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Sugar-free? Not so simple

The practice of food labelling inspectors prevents consumers from making informed choices—effectively working against the policy of promoting healthy eating.

The right to information is a basic right of consumers. Therefore food producers are subject to detailed obligations concerning product labelling. The main requirement flowing from these complex and often nit-picking regulations is to provide accurate information about the characteristics of the product. But it is not always permissible to place true information on the product. Is there a rational explanation for this paradox?

When providing information about the ingredients of a product, the producer may also want to communicate to the consumer what the product does not contain. Knowing that a product does not contain salt, sugar or preservatives is important to the consumer and may affect the decision to buy the product.

But the food labelling inspection services object to information about the characteristics of a product that are shared by all products in a given category. For example, it is forbidden to label a product as “free of preservatives” when by law such products cannot contain preservatives. For this purpose, inspectors cite Art. 46(1)(c) of Poland’s Food Safety and Nutrition Act of 25 August 2006, which prohibits suggesting that a food has special properties if all foods of the same type have such properties.

Unclear rules

An example is vegetable purées. According to law, preservatives may not be added to a vegetable purée sold in a glass jar, but preservatives may be added to the same product sold in a paper carton. In disputing the legality of including true information that a vegetable purée sold in a glass jar does not contain preservatives, the inspectors are assuming that the consumer is aware of this distinction and thus has a thorough knowledge of the ins and outs of the Regulation of the Minister of Health of 22 November 2010 on Permissible Additives. This is an erroneous assumption, considering that even food companies and inspection authorities have trouble properly interpreting this regulation, as witnessed by the number of post-inspection recommendations and disputes concerning the composition and labelling of foods.

Statements that a product contains “no sugar,” “no salt,” or “no preservatives” are sought after by consumers, because they enable consumers to make informed choices and to compose their diets rationally. Use of such statements is also consistent with a policy of promoting healthy eating.

One of the manifestations of this policy is the proposed amendment of the Food Safety and Nutrition Act with respect to foods for children. The amendment is intended to prevent consumption by children of food products containing substances which in excess quantities could have a negative impact on the child’s health or development. This concerns artificial sweeteners (e.g. saccharin and glucose-fructose syrup), flavour enhancers (e.g. monosodium glutamate), trans fats, salt in quantities exceeding 1.25 g (or 0.5 g of sodium) per 100 g of product, monosaccharides (exceeding 10 g per 100 g of product), and fatty acids (exceeding 1 g per 100 g of product).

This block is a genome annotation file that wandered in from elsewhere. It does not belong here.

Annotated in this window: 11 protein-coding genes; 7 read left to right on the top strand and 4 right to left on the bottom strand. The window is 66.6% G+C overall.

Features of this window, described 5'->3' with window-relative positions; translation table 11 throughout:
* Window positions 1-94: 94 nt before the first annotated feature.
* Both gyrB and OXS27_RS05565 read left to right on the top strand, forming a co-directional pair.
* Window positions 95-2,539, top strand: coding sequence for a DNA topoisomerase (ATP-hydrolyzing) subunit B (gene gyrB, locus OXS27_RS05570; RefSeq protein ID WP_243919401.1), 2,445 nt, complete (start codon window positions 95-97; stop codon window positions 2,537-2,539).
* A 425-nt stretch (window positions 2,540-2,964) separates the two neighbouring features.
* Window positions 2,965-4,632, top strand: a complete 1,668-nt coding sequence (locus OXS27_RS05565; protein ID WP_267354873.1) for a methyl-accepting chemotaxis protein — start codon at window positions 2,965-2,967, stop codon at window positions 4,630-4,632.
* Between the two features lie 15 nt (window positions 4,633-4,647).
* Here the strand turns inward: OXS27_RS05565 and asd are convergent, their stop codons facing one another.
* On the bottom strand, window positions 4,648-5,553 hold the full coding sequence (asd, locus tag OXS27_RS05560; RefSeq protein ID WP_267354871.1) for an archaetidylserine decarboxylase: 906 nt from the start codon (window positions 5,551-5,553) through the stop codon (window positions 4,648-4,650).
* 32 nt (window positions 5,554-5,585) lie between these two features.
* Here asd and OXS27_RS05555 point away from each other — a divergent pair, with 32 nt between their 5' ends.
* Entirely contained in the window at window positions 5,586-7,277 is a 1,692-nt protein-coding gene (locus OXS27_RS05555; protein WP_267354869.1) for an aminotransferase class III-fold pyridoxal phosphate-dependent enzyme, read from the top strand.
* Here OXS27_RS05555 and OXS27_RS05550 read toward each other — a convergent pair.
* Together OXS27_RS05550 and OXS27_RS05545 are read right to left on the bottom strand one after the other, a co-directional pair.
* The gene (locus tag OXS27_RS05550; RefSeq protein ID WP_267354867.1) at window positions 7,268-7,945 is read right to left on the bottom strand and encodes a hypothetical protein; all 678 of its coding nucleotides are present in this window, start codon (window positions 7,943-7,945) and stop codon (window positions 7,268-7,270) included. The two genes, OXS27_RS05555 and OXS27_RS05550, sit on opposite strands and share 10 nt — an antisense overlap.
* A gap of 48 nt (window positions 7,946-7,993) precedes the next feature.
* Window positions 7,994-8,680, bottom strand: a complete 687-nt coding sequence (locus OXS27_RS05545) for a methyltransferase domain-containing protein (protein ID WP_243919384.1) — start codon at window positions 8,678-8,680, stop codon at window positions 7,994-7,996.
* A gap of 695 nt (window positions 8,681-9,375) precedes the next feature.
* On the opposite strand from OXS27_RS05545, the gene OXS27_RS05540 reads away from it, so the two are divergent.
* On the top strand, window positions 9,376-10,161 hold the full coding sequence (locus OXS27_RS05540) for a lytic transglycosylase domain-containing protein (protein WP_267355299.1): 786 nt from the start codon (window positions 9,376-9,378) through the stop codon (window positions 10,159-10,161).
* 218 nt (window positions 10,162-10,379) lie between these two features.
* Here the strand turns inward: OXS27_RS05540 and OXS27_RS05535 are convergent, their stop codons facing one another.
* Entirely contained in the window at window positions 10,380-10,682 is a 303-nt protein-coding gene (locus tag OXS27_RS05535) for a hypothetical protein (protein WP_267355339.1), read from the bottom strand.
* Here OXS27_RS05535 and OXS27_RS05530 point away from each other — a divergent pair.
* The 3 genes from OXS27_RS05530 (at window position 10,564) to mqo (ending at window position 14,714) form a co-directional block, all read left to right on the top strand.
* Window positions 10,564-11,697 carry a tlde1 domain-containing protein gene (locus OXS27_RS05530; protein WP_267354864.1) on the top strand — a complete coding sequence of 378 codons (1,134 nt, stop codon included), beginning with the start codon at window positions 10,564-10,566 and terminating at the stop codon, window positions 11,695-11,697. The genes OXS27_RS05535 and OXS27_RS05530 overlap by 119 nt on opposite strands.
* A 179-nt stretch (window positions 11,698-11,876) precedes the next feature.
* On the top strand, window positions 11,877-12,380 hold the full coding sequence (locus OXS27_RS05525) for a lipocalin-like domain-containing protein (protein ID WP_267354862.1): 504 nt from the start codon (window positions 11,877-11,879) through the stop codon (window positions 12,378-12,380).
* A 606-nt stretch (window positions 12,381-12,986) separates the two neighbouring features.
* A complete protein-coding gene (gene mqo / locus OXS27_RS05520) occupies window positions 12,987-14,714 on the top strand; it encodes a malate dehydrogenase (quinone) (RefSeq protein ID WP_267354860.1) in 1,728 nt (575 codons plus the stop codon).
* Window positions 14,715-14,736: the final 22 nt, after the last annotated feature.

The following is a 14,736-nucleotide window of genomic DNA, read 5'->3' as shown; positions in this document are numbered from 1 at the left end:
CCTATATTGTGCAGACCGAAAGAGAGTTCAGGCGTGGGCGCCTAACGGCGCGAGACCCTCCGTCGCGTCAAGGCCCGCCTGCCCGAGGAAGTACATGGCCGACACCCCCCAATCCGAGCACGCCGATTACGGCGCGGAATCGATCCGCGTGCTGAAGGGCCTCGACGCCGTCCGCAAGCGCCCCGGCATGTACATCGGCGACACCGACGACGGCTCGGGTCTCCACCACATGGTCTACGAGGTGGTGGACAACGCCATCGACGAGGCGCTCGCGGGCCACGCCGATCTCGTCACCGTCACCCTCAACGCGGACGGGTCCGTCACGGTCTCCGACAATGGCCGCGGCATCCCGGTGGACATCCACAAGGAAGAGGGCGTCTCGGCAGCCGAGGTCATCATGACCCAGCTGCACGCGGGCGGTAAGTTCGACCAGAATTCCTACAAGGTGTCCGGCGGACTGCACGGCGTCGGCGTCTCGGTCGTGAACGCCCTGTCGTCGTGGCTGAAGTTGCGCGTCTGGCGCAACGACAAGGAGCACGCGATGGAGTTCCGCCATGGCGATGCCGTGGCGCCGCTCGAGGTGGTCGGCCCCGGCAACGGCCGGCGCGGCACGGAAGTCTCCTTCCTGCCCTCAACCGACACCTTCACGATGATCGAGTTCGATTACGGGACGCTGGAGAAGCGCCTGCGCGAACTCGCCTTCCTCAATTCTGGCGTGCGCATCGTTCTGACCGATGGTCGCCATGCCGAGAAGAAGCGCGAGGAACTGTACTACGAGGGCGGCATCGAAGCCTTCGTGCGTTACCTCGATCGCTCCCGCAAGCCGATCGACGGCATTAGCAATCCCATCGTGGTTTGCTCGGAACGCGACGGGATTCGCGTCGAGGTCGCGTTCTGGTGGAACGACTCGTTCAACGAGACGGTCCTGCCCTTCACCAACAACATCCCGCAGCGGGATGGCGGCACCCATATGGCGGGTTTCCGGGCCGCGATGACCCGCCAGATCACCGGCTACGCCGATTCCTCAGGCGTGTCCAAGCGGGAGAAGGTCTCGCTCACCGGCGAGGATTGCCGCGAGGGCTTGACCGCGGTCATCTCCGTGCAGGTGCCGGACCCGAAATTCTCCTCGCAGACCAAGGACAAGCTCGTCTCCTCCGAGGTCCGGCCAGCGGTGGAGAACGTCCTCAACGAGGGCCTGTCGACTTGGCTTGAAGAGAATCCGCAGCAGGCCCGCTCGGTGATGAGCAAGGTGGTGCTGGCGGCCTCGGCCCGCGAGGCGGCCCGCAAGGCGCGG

Children protected

If the proposed amendment is enacted, it will be illegal to sell or advertise foods containing the substances identified in the amendment at preschools, elementary schools, middle schools, and other educational and childcare institutions and facilities. In order to protect children’s health, the Polish Parliament is considering such far-reaching restrictions on the freedom to do business in the area of distribution channels for foods regarded as unhealthy due to their ingredients.

Conscious choices

Meanwhile, the practices of inspection authorities described above prevent consumers from making informed choices, and thus in effect run counter to the policy of promoting healthy nutrition. By banning the use of true statements concerning characteristics that are common across a product category, the authorities are placing protection of rules of competition among businesses above the valid interests of consumers. But there are other legal mechanisms to protect competition available to the competing businesses themselves as well as other authorities (such as the Office of Competition and Consumer Protection and the civil courts).

But is there room for a compromise solution under the Food Safety and Nutrition Act in its current form, upholding both the literal wording of the regulations and the need to educate consumers? The interim regulations concerning the labelling of juices, included in the Regulation of the Minister of Agriculture and Rural Development of 15 March 2013 Amending the Regulation on Food Labelling, seems to offer a way out.

Under this regulation, it will be permissible to include information on the packaging of fruit juices, which as a category cannot contain added sugar, stating that “from 28 April 2015 no fruit juices contain added sugar.” Perhaps this exception will open the way for producers of other foods who would also like to communicate to consumers that their products do not contain certain substances, thus allowing them to educate consumers while at the same time promoting their own products and the entire product category.

Joanna Krakowiak, Life Science Practice, Wardyński & Partners

The Polish version of this article was published in Rzeczpospolita daily on 5 June 2013.